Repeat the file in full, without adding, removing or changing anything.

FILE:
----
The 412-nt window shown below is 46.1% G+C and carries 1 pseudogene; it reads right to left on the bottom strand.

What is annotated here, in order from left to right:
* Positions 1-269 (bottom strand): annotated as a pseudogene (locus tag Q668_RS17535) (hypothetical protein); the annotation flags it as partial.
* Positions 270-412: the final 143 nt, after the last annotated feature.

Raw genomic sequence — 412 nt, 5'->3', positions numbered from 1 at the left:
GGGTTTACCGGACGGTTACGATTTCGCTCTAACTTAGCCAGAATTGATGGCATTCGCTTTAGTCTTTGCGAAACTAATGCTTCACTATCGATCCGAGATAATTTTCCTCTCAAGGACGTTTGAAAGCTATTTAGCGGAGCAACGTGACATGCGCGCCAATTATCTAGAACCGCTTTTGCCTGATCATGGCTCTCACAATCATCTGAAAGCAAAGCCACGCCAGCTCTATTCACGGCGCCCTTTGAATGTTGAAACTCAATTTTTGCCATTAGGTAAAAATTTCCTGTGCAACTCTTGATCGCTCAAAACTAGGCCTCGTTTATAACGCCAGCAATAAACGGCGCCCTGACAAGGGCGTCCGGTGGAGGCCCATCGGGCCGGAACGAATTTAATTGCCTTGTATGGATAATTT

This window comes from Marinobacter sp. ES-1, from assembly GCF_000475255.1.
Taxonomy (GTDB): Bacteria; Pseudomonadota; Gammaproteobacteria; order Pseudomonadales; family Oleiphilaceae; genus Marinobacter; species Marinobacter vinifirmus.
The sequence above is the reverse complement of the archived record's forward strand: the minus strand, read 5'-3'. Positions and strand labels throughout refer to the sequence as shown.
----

The 412-nt window shown below is 46.1% G+C and carries 1 pseudogene; it reads right to left on the bottom strand.

What is annotated here, in order from left to right:
* Positions 1-269 (bottom strand): annotated as a pseudogene (locus tag Q668_RS17535) (hypothetical protein); the annotation flags it as partial.
* Positions 270-412: the final 143 nt, after the last annotated feature.

Raw genomic sequence — 412 nt, 5'->3', positions numbered from 1 at the left:
GGGTTTACCGGACGGTTACGATTTCGCTCTAACTTAGCCAGAATTGATGGCATTCGCTTTAGTCTTTGCGAAACTAATGCTTCACTATCGATCCGAGATAATTTTCCTCTCAAGGACGTTTGAAAGCTATTTAGCGGAGCAACGTGACATGCGCGCCAATTATCTAGAACCGCTTTTGCCTGATCATGGCTCTCACAATCATCTGAAAGCAAAGCCACGCCAGCTCTATTCACGGCGCCCTTTGAATGTTGAAACTCAATTTTTGCCATTAGGTAAAAATTTCCTGTGCAACTCTTGATCGCTCAAAACTAGGCCTCGTTTATAACGCCAGCAATAAACGGCGCCCTGACAAGGGCGTCCGGTGGAGGCCCATCGGGCCGGAACGAATTTAATTGCCTTGTATGGATAATTT

This window comes from Marinobacter sp. ES-1, from assembly GCF_000475255.1.
Taxonomy (GTDB): Bacteria; Pseudomonadota; Gammaproteobacteria; order Pseudomonadales; family Oleiphilaceae; genus Marinobacter; species Marinobacter vinifirmus.
The sequence above is the reverse complement of the archived record's forward strand: the minus strand, read 5'-3'. Positions and strand labels throughout refer to the sequence as shown.